Editorial “Native” Ads May Confuse Consumers
Q: What is native advertising?
A: It is usually easy to identify advertising when you pick up a magazine or watch a television program because the ads are clearly differentiated from the magazine article or TV program. Native advertising is a form of paid media that may be harder to identify as advertising because it “looks and feels” like editorial content and is integrated with whatever a consumer may be reading or viewing.
Q: What’s the big deal?
A: The issue is whether you, the consumer, realize the content is advertising. Most of us approach advertising expecting that the advertiser isn’t objective and is trying to sell us something. But we tend to approach editorial content from a different perspective, and may be more likely to accept as “truth” advertising that is merged with content. Blurring the lines between editorial content and advertising could lead to confusion if not deception.
Q: Is native advertising regulated?
A: No, in the sense that there are no regulations set out in the Code of Federal Regulations that expressly address this. But yes in the sense that Section 5 of the Federal Trade Commission Act gives the Federal Trade Commission broad authority to prohibit “unfair or deceptive acts or practices in or affecting commerce.” The FTC has enforcement power if it deems a piece of native advertising “deceptive,” even without clear cut guidelines. So, if the FTC finds a native ad to be “deceptive,” it can file a court injunction and apply “corrective practices” against the advertiser.
Q: I run a small business, and wonder if the FTC might find my native advertising to be deceptive. How can I avoid an enforcement action by the FTC?
A: Be as transparent and conspicuous as possible within the framework of the editorial content you offer. For example, some websites feature a “blog roll” with boxes running down the page showing a thumbnail photo and a snippet of the blog post. If the blog roll contains posts that are purely editorial and others that are native advertising, you should clearly identify the “native ad” posts. Use some background shading along with some text to indicate that the “native ad” content is paid advertising.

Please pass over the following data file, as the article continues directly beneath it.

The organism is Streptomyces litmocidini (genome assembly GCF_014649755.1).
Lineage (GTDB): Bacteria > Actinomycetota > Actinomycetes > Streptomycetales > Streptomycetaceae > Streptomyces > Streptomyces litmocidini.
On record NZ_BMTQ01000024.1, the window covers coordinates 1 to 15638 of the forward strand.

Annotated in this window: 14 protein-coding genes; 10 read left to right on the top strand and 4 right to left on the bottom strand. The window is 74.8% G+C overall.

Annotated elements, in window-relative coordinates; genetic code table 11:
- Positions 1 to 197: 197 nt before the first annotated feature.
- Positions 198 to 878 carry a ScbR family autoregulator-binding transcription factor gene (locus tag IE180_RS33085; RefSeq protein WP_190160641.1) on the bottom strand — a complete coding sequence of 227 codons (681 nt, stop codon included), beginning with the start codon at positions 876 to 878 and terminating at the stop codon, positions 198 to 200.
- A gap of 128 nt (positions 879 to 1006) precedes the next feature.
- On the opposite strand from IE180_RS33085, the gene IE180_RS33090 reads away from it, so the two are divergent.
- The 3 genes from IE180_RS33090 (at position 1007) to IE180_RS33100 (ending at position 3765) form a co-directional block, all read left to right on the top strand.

In addition, make sure your readers/viewers know what they are getting. Just using the words “sponsored by” may not be clear enough. For example, does “sponsored by” mean someone paid the website to write the content or does it mean that the sponsor actually wrote the piece? If the latter is true, you should consider providing additional text such as “sponsor-generated content,” which may be a more accurate description.
Q: What should I keep in mind when developing native ads for my business?
A: Native advertising potentially offers you two advantages. First, it is less disruptive than traditional advertising. The advertising content flows more naturally with the editorial content. Second, it allows you to present interesting, engaging content that readers enjoy. You can easily make sure the reader knows that what you’re providing is advertising by offering transparency and clear disclosure.
This “Law You Can Use” column was provided by the Ohio State Bar Association. It was prepared by Cincinnati attorney John C. Greiner, partner at Graydon Head & Ritchey LLP. Articles appearing in this column are intended to provide broad, general information about the law. Before applying this information to a specific legal problem, readers are urged to seek advice from an attorney.